Milagros Peña

Above: Milagros Peña, Director of the Center for Women’s Studies and Gender Research and professor of sociology.

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Milagros Peña

Head of the CLAS

Milagros Peña, Director of the Center for Women’s Studies and Gender Research and professor of sociology, was awarded a Distinguished Book award from the Latino/a section of the American Sociological Association (ASA), the premier organization in the field. Peña's book, Latina Activists across Borders: Women's Grassroots Organizing in Mexico and Texas, was published in 2007 by Duke University Press.

The awards committee noted that they were impressed with the theoretical contributions, methodological rigor, and substantive findings on pastoral as well as secular feminist movements among Latinas in the border area.

Over the past twenty-five years, nongovernment organizations (NGOs) run by women and devoted to advancing women’s well-being have proliferated in Mexico and along both sides of the U.S.-Mexico border. In this sociological analysis of grassroots activism, Milagros Peña compares women’s NGOs in two regions—the state of Michoacán in central Mexico and the border region encompassing El Paso, Texas, and Ciudad Juárez, Mexico. In both Michoacán and the border region, women have organized to confront a variety of concerns, including domestic violence, the growing number of single women who are heads of households, and exploitive labor conditions. By comparing women’s activism in two distinct areas, Peña illuminates their different motivations, alliances, and organizational strategies in relation to local conditions and national and international activist networks.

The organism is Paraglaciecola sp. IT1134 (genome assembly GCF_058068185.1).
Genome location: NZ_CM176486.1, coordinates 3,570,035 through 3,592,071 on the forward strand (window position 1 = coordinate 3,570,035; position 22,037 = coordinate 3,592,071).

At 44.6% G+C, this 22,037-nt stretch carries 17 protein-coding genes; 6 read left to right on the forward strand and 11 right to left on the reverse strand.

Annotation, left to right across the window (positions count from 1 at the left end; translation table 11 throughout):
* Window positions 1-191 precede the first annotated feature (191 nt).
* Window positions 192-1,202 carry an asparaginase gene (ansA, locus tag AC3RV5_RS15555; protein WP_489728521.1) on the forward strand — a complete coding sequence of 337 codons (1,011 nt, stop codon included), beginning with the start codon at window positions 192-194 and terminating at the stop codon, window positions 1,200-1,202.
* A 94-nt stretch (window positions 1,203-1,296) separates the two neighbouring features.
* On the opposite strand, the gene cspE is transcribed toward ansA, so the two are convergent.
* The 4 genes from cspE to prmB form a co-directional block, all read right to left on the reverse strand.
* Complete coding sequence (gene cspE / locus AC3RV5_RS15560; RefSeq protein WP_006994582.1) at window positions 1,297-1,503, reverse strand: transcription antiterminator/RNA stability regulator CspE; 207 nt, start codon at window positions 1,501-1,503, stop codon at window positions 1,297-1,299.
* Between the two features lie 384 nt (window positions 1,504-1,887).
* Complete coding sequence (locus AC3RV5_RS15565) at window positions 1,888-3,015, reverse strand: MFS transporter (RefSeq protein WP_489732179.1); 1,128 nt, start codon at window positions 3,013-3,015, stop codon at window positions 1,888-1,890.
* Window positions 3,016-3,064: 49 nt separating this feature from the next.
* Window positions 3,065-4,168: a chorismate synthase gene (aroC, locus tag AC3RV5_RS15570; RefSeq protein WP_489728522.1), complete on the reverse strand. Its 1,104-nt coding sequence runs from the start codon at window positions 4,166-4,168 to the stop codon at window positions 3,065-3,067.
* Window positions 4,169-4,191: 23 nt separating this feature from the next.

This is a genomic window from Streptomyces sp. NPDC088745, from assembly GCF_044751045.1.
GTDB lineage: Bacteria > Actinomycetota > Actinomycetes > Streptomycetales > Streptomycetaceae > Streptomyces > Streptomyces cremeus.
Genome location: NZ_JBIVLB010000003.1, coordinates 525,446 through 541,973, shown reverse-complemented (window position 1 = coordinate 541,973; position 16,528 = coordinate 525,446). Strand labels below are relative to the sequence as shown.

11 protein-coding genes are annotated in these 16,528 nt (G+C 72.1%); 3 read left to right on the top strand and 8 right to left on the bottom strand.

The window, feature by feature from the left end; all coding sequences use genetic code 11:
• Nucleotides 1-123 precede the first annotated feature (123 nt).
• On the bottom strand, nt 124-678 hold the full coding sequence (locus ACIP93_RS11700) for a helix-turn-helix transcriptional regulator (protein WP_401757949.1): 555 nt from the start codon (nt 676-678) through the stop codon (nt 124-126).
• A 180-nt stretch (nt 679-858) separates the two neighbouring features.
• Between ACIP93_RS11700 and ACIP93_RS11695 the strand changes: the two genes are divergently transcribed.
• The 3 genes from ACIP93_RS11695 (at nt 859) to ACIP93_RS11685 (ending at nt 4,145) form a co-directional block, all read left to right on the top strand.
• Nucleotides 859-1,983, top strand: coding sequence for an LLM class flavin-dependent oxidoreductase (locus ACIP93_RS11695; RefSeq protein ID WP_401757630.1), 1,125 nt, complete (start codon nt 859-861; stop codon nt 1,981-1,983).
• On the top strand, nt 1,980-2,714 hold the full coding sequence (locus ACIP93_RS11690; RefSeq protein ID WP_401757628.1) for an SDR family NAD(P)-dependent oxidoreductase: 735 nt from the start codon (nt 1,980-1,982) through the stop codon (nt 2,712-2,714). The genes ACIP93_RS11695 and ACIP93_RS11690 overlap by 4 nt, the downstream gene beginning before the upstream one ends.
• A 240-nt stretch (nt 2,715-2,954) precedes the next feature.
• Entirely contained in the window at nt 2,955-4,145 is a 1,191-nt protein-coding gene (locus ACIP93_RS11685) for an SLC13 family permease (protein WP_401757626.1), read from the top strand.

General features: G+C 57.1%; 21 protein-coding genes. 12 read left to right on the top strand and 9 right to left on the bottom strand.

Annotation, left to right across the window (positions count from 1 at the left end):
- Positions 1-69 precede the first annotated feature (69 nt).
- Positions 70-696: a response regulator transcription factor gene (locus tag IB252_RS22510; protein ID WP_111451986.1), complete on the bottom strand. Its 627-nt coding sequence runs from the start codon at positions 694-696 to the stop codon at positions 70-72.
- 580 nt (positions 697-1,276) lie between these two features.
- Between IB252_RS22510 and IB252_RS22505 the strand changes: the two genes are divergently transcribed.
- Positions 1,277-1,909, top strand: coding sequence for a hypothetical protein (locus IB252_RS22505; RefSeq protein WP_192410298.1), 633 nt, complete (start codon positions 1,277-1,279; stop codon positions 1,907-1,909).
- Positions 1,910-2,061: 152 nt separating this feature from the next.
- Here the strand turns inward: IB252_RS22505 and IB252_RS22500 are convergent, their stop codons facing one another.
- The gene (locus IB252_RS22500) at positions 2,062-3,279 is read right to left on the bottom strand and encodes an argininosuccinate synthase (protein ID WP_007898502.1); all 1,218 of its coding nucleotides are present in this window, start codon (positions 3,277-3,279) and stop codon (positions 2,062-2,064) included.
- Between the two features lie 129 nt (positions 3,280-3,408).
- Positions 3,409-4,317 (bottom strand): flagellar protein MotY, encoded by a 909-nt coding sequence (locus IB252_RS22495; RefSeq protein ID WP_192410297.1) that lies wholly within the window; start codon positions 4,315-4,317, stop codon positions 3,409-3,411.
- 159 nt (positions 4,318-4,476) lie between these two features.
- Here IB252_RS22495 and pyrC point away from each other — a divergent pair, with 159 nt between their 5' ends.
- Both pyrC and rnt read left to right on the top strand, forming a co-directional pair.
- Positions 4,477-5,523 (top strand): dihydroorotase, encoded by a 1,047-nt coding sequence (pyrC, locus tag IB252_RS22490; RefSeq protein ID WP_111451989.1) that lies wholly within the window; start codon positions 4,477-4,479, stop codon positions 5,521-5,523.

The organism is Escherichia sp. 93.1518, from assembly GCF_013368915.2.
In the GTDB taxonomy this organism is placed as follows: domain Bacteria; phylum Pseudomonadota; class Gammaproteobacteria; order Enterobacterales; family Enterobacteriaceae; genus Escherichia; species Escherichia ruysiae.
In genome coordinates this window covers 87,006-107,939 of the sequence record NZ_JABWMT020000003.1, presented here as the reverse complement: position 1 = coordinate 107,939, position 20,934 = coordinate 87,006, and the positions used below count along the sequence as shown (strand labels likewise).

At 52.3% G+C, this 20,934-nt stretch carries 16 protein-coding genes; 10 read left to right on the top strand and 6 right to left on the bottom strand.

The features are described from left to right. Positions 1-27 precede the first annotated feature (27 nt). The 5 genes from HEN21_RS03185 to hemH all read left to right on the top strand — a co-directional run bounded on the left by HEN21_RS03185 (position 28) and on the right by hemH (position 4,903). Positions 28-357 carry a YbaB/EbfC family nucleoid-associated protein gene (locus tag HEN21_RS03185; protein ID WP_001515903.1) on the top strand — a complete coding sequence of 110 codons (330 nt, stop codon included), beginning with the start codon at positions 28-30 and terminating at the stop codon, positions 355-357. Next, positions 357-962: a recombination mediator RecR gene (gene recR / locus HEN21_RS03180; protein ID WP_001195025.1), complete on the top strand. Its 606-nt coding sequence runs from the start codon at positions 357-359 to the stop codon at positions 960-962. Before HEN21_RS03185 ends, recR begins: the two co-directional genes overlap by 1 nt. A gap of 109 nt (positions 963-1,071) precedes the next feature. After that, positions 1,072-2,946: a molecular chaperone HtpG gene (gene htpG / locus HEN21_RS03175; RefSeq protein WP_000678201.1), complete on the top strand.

Drawing on interviews with the leaders of more than two dozen women’s NGOs in Michoacán and El Paso/Ciudad Juárez, Peña examines the influence of the Roman Catholic Church and liberation theology on Latina activism, and she describes how activist affiliations increasingly cross ethnic, racial, and class lines. Women’s NGOs in Michoacán put an enormous amount of energy into preparations for the 1995 United Nations–sponsored World Conference on Women in Beijing, and they developed extensive activist networks as a result. As Peña demonstrates, activists in El Paso/Ciudad Juárez were less interested in the Beijing conference; they were intensely focused on issues related to immigration and to the murders and disappearances of scores of women in Ciudad Juárez. Ultimately, Peña’s study highlights the consciousness-raising work done by NGOs run by and for Mexican and Mexican American women: they encourage Latinas to connect their personal lives to the broader political, economic, social, and cultural issues affecting them.

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